From John Fontaine`s first exploration in 1715, historians and readers come to notice quite a number of things about the early settlers. Readers lean of Robert Beverly, an ancient historian and European settler who owned huge tracks of plantations, and the best known wine maker of the time. Fontaine actually provides a first hand information about Robert Beverly, given that he encountered the man face to face, stayed with him for sometimes and even acquired some piece of land from Beverly (Alexander 11). This is very important when looking into the contributions of early settlers in the development of the British American economy.

In finding out the historical evolution of grape plantation and their use in wine making, historians alongside researchers from other fields of study will definitely consider the case of Robert Beverly. Fontaine`s discovery of Beverly’s skill in making varieties of wines was therefore a remarkable encounter that can be of significance in the modern study of` history.

Far from Robert Beverly, readers learn about the governor Spotswood of ancient German, Fontaine`s once long time friend whom they journeyed together (Page 12). How Spotswood governed and defended his territory may form a good comparison to the modern systems of governing. As Fontain found out when he visited Spotswood, there were nine families, each settled in their own houses, with the houses arranged in a row. This seemed to be a strategy that the Germans used to protect their frontiers from Indians, with the houses situated “within a blockhouse of the same shape…” (Alexander 11-12).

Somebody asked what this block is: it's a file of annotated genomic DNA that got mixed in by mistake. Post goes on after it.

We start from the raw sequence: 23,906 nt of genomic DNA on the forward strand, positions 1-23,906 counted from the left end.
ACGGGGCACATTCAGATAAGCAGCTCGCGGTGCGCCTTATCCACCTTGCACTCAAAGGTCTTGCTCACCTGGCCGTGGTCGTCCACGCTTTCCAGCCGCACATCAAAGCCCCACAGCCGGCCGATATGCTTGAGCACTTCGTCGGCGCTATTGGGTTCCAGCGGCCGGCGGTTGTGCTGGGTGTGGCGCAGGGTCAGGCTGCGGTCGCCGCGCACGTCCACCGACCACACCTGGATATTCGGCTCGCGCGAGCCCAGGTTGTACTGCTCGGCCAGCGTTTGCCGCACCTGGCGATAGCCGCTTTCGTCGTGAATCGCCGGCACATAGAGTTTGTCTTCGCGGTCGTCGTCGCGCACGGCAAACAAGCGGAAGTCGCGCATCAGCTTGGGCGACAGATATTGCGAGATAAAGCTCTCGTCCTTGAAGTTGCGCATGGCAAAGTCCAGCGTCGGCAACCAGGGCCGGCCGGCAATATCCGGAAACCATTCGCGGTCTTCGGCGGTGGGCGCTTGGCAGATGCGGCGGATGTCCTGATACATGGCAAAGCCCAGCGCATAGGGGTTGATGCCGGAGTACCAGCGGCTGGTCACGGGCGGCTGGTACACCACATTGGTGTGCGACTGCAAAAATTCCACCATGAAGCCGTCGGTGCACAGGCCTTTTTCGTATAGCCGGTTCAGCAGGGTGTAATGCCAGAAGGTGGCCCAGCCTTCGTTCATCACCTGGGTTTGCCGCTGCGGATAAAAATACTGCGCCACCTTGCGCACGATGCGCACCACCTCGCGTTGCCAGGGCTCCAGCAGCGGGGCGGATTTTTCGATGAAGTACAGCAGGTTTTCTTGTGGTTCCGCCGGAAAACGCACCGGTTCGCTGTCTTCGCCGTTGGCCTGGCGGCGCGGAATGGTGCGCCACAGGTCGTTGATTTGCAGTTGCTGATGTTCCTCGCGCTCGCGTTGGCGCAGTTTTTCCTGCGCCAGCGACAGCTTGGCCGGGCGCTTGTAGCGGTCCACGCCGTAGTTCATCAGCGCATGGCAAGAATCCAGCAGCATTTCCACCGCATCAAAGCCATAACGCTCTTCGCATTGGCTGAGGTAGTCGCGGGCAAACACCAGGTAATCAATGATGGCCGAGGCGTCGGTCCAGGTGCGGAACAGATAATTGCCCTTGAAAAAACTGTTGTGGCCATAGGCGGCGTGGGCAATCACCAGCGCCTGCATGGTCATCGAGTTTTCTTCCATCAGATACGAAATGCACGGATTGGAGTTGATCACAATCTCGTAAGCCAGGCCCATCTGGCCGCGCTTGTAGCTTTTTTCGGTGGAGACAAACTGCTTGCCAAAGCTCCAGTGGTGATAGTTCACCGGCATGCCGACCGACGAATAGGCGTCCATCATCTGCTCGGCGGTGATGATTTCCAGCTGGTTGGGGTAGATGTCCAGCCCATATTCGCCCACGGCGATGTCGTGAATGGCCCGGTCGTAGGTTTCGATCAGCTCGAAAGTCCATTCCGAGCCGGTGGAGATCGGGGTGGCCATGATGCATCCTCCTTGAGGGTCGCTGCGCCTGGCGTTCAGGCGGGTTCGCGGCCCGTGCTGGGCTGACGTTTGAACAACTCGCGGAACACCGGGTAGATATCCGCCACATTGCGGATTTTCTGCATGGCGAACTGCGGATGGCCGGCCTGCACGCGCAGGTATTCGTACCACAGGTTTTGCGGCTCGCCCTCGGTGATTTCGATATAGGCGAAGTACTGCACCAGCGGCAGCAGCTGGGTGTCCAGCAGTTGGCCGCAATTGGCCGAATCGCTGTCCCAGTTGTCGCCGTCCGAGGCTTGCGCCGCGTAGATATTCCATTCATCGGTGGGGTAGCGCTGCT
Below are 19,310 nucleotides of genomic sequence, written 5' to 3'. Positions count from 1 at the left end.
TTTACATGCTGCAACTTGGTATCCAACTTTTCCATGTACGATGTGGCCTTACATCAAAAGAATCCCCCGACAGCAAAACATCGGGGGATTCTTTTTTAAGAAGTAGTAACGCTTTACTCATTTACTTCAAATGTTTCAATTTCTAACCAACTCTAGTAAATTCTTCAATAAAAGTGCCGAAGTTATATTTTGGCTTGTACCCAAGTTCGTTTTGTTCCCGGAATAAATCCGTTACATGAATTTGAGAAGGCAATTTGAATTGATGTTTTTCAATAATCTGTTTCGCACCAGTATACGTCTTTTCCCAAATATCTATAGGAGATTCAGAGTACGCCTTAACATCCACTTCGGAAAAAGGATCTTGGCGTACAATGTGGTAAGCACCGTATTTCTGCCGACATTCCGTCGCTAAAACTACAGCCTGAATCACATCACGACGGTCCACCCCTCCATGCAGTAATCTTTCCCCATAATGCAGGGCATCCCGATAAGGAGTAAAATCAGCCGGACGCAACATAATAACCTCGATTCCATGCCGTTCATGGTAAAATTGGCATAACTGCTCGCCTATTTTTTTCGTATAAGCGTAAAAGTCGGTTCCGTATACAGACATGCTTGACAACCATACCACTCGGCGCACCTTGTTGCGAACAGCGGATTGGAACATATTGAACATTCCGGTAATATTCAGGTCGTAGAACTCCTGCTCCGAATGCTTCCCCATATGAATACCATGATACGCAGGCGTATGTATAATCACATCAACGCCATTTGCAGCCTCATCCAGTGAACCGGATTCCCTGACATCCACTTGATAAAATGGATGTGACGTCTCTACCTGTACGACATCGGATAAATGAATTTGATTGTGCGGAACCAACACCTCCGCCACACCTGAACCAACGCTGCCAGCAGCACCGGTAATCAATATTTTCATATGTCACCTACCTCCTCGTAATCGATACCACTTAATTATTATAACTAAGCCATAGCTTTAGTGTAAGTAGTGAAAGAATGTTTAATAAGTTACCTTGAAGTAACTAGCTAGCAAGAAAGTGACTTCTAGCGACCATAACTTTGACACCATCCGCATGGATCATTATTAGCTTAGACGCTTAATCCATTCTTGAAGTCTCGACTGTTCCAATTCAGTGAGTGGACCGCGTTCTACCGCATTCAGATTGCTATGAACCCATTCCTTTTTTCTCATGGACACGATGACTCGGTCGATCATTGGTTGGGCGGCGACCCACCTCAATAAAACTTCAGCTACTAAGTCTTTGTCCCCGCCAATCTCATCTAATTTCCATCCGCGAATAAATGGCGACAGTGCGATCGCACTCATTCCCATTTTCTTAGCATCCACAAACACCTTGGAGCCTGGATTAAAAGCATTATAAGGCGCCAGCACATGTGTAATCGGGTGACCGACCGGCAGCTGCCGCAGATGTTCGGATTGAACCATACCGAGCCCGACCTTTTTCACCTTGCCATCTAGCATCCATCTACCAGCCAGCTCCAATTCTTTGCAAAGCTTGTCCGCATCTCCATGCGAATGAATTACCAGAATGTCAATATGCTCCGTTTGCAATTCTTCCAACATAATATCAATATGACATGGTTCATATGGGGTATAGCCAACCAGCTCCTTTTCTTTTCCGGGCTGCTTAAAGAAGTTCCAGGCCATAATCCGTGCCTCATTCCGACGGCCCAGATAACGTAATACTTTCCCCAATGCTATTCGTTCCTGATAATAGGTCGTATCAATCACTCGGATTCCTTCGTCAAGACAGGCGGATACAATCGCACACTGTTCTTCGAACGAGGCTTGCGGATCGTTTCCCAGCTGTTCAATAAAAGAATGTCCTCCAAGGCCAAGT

This section also gives us a glimpse of the poor relationship between Germans and Indians then. The economic strengths and skills of the ancient Germans is too revealed, as Fontaine informs the readers about the ironworks that were performed by skilled iron-workers in German during those old days.

By giving John Fontaine 3000 acre piece of his land, Spotswood demonstrated just how much land the European colonist had acquired. Not to forget that Robert Beverly had too offered Fontaine a track of his land free of charge. (Alexander, 12).

It is through John Fontaine`s description of the ancient Indian communities that we get the prior knowledge of the ancient Indians as having been composed of different tribes, speaking different languages. Fontaine gives a complete description of the ancient Indians in his Journal. He does this by first exploring the Indian community, delving into the tribal demographics of Indians at Christanna. He holds that the Indians who stayed at Christanna “were the remnants of several Siouan-Speaking tribes…”.Among them were the Occaneochi, Stenkenocks, Sapani, Tutelo and Meipontski (Alexander 12-13).

A number of historians and other scholars have, however, attempted to challenge and criticize the strategy that Fontaine used to arrive at such a conclusion, or how he came to know that Indians who lived in the colonial era were composed of different speaking people as he claimed. Those who back him up assert that perhaps, Fontain may have acquired the knowledge from the Indians themselves, having been with them during his prolonged Virginia expeditions, or still, he must have consulted Charles Griffic who was a teacher at Christanna, therefore was well placed to inform Fontaine (Alexander 13).